Temporary restraining order reimposed in Ohio voting scandal

Clarice Feldman
It looks like ACORN and the Ohio Secretary of State will not be able to guarantee a fixed election after all. The Darke Blog explains:

[a] 3-judge panel of the 6th Circuit Court of Appeals recently vacated a temporary restraining order which would effectively make Ohio Secretary of State Jennifer Brunner follow the law - and do her job - in preventing election fraud. Tonight, the full court decided to hear the case en banc, and has reimposed the TRO. This is great news.

Here are some highlights:

"So far as this record is concerned, the Secretary has given no tenable exlanation why her current interpretation of the statute, as opposed to the office's prior implementation of the law, remotely furthers the anti-fraud objective of the law."

The Ohio Republican Party's position is "not only sensible but it is also fair - and it also furthers both objectives of HAVA ..."

The court mocks Brunner's defense as "[t]he bureaucrats' lament - that this will be difficult to do."

UPDATE: In looking at the decision, it appears the full court voted 9-6 to hear the case en banc (which means all of them). I'd say the 9-6 vote is a good sign, but doesn't necessarily mean the case will end that way. Tonight's decision has been described as the opportunity to "live and fight another day." But in the world of temporary restraining orders, if you have it, that's all that matters for the time being. And the time being is what is crucial right now.

It looks like ACORN and the Ohio Secretary of State will not be able to guarantee a fixed election after all. The Darke Blog explains:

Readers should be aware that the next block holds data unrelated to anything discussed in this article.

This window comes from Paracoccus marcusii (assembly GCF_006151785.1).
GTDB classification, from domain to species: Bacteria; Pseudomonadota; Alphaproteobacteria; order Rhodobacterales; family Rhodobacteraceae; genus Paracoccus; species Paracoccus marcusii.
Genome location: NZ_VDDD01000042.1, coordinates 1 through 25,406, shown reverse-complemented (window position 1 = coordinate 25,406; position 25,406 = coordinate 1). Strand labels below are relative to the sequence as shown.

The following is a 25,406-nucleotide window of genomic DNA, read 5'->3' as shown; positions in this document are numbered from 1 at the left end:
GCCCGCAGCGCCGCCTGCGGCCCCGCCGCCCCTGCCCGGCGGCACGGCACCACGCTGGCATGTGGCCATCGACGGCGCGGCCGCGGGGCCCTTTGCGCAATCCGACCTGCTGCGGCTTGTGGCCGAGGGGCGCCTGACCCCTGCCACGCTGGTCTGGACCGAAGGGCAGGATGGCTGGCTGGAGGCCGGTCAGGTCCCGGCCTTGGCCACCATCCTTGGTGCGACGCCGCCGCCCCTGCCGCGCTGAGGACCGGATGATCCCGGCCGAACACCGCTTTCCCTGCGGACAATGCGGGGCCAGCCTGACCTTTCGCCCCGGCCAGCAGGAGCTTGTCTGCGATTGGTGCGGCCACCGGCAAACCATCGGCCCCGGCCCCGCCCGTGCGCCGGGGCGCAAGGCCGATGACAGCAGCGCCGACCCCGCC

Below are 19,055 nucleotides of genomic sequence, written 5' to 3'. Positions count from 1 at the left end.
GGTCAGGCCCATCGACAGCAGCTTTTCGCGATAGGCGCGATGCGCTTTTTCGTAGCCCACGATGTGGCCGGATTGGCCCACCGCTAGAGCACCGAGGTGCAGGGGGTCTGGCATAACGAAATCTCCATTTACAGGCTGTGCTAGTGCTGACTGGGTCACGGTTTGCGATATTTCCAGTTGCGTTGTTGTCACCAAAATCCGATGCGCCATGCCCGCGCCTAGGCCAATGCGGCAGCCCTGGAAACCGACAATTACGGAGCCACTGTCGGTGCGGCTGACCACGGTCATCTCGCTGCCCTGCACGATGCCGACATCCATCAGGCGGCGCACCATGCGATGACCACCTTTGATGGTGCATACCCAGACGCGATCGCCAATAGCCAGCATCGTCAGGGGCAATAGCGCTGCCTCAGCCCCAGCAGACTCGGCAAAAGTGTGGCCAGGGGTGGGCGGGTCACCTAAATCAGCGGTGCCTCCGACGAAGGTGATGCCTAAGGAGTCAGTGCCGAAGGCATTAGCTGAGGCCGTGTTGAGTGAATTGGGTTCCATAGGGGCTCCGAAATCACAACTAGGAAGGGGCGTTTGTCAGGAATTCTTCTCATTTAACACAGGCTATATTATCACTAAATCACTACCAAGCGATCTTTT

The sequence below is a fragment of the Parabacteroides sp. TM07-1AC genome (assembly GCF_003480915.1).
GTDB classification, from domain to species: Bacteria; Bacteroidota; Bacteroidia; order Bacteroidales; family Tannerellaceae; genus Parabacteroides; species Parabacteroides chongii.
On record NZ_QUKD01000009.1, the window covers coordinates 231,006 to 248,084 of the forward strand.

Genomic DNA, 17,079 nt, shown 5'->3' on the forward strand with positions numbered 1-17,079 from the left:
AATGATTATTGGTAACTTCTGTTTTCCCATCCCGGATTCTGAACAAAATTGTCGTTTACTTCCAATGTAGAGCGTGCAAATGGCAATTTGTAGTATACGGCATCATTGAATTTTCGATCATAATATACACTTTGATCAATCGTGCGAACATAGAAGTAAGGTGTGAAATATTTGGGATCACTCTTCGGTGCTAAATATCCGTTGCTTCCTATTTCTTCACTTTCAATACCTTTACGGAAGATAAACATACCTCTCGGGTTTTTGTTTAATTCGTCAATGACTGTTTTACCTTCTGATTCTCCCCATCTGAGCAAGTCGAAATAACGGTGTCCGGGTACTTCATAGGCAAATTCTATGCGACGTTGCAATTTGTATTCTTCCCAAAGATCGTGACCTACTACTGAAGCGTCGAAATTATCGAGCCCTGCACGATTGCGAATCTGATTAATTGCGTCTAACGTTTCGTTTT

[a] 3-judge panel of the 6th Circuit Court of Appeals recently vacated a temporary restraining order which would effectively make Ohio Secretary of State Jennifer Brunner follow the law - and do her job - in preventing election fraud. Tonight, the full court decided to hear the case en banc, and has reimposed the TRO. This is great news.

Here are some highlights:

"So far as this record is concerned, the Secretary has given no tenable exlanation why her current interpretation of the statute, as opposed to the office's prior implementation of the law, remotely furthers the anti-fraud objective of the law."

The Ohio Republican Party's position is "not only sensible but it is also fair - and it also furthers both objectives of HAVA ..."

The court mocks Brunner's defense as "[t]he bureaucrats' lament - that this will be difficult to do."

UPDATE: In looking at the decision, it appears the full court voted 9-6 to hear the case en banc (which means all of them). I'd say the 9-6 vote is a good sign, but doesn't necessarily mean the case will end that way. Tonight's decision has been described as the opportunity to "live and fight another day." But in the world of temporary restraining orders, if you have it, that's all that matters for the time being. And the time being is what is crucial right now.